Her ★★★★★

What does it mean to do be in love? True love, surely, requires bi-direction - a reciprocal relationship between two parties sharing in that experience. But the feeling of love is inherently subjective, and though we can attempt to express our feelings with one another, its an internal process that’s intensely personal. So does that mean that, to be in love, it doesn’t actually require the other person to truly be in love - only that you love and feel as though you are loved back?

This is a question Her seeks to explore. And on the face of it, the premise of finding that love in an artificially intelligent OS seems like it would be predisposed to over-satirization, an insincere parody of what it means to be in love through the lens of a disconnected soul who’s unable to find a fulfilling connection in humanity. But that’s not this film. Not at all.

Spike Jonze has crafted one of the most endearing and - at the same time - thought-provoking films I’ve ever seen. It’s completely full of comedy and satire on a number of levels, but never does any of it feel like irreverence. Jonze’s exploration of love in the near-future doesn’t draw any conclusions for its audience, and it feels like it comes from a place of genuine inquisitiveness and is devoid of a sense of moral superiority. You might call it twee (a term I hate), but it feels truly sweet - a heartfelt confessional to the core ideas of relationships.

The not-so-distant future that Her presents, a beautifully art directed mega-LA, gives us a glimpse of how some of the most modern emerging trends could evolve within the next decade or two. Jonze’s choice of time-setting is perfect for satirizing many things that our society still hasn’t learned how to balance, but, again, the manner in which he explores these notions with satire feels like it comes from a place of genuine adoration. In the film’s encapsulation of things like casual video games, Theodore’s job and online dating, we get a perspective on how limiting these technologies are, but also how liberating they can be.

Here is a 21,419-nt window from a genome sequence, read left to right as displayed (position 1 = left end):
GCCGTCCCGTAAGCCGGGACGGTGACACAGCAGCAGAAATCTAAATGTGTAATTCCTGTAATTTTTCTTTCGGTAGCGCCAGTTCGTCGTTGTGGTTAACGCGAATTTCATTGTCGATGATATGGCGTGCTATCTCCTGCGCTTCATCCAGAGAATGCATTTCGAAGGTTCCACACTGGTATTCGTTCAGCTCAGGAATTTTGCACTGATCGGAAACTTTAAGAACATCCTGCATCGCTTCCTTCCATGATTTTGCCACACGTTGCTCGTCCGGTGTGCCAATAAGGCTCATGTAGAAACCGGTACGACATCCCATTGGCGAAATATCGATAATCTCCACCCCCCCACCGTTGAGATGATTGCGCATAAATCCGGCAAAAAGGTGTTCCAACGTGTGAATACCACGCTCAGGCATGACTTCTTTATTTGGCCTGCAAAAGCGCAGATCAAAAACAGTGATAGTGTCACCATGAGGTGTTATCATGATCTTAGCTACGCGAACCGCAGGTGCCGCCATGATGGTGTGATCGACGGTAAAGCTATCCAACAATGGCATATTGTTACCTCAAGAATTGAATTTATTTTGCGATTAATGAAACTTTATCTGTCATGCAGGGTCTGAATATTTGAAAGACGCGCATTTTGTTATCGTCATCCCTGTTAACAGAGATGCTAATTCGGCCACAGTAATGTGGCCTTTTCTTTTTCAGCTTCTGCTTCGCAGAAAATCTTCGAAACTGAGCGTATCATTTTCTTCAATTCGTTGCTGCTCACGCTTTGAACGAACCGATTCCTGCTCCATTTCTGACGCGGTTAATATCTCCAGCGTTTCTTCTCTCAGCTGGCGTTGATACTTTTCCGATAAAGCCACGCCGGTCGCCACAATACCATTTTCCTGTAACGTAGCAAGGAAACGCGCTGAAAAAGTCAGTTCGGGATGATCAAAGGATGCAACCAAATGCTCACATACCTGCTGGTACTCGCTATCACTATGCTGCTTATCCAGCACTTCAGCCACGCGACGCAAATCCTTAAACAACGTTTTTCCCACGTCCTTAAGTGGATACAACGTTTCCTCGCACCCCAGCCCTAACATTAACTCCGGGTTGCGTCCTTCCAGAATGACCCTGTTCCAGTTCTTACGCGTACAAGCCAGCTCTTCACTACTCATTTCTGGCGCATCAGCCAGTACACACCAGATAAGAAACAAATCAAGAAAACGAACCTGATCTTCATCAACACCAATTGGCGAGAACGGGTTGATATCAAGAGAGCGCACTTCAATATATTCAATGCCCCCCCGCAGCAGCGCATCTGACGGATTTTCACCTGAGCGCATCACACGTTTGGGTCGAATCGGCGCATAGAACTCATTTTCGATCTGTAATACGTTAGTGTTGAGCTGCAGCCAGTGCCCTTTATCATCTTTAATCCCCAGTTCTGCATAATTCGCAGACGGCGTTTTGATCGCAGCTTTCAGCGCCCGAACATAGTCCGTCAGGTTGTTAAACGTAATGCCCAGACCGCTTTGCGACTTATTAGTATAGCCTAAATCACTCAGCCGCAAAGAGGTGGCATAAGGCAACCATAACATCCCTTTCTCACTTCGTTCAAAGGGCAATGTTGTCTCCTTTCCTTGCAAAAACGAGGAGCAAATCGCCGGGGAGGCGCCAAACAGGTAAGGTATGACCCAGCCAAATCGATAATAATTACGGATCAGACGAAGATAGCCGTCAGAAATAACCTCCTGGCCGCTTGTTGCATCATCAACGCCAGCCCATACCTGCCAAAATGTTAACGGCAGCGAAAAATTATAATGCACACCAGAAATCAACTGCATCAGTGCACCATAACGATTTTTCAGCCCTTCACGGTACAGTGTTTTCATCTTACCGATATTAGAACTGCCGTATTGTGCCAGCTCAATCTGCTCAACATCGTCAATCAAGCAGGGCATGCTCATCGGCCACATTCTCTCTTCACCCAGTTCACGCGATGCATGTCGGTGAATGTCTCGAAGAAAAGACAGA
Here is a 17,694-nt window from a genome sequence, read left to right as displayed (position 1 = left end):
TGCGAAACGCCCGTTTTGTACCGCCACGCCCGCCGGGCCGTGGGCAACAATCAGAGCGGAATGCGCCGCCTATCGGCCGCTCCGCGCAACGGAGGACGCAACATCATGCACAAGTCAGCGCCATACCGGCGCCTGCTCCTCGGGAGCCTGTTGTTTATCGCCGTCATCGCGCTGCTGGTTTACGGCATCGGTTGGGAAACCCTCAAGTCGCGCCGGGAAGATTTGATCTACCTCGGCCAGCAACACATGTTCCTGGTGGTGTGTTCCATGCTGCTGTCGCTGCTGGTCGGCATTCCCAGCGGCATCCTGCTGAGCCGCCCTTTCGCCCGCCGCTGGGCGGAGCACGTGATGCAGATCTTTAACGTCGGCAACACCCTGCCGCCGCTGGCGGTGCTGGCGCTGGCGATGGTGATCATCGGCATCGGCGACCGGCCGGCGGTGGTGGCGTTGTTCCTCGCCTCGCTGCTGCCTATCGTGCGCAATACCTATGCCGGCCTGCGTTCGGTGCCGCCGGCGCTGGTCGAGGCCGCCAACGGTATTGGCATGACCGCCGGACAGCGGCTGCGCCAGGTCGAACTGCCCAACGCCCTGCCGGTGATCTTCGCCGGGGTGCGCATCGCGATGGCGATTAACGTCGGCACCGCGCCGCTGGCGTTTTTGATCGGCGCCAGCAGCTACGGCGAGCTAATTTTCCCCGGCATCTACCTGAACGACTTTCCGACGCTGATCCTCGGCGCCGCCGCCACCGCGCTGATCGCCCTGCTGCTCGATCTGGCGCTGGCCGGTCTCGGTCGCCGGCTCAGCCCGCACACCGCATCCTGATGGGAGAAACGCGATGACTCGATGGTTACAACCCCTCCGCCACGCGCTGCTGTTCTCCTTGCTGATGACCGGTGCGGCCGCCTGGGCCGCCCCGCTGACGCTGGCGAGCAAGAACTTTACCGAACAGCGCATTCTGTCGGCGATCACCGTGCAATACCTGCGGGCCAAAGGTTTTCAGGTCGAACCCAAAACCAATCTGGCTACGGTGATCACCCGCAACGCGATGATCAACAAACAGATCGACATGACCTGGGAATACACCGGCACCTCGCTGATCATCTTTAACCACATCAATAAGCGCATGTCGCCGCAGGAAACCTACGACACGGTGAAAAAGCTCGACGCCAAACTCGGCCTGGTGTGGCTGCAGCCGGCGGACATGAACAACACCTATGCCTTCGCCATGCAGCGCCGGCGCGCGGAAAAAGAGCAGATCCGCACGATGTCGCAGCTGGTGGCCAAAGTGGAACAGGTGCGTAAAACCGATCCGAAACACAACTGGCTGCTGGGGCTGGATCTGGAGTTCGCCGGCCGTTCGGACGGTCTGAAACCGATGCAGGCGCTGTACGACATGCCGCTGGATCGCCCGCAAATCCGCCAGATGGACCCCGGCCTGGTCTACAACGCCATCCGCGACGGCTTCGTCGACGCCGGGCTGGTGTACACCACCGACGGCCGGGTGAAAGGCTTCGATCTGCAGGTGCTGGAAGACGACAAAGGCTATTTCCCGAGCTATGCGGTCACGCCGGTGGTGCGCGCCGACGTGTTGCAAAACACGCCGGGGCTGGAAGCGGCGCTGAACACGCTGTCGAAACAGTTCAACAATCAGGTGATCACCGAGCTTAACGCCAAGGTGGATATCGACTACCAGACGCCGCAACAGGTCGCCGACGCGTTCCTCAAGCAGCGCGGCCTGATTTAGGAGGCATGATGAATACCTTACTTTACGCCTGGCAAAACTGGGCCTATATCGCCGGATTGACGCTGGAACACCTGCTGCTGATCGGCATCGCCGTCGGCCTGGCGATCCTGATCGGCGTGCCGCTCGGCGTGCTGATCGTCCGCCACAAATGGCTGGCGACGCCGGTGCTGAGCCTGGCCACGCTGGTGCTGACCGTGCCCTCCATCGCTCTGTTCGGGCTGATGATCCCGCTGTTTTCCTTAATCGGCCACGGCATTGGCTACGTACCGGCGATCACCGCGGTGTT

Her’s supporting cast is stellar, and it’s a pleasure to watch both yet-to-break-out Chris Pratt and already-broken-out Amy Adams as great supporting characters. But make no mistake: Joaquin Phoenix completely carries this film, and justifiably so. His performance is a perfect blend of social anxiety, lethargy and reluctance, but beneath all of these serious limitations he demonstrates a heart that yearns for something more from this life. Phoenix connects so effortlessly that his victories - however small - feel like our victories too, and his pains and awkwardness are felt all the same.

Scarlet Johansson, at first, feels like an odd choice for a supporting actor. Lending her distinctly un-artificial voice, with its nasal smokiness, to a lifeless Operating System seems more like a hurdle than an obvious choice. But as the film develops, it becomes clear how essential the attributes of her voice, and Johansson’s performance, are to what anchors her character’s artificiality in a believable realm of sentience.

Her has instantly become my favourite film of the year. And like the best films, it’s difficult to categorize cleanly. It’s science fiction, in one sense, but grounded in a way that the science becomes transparent to the fiction. The soundtrack by Arcade Fire, including contributions from Owen Pallett and Karen O, is spectacular, and the art direction, writing, editing, and cinematography are all equally strong. But none of this gets in the way of the story being told. Flawless films don’t come around often, and rarely are they so personal. Jonze demonstrates that he is a true visionary, and a wonderfully sentimental storyteller. This film will leave you thinking, but also feeling, as its ideas resonate long after you leave the theatre.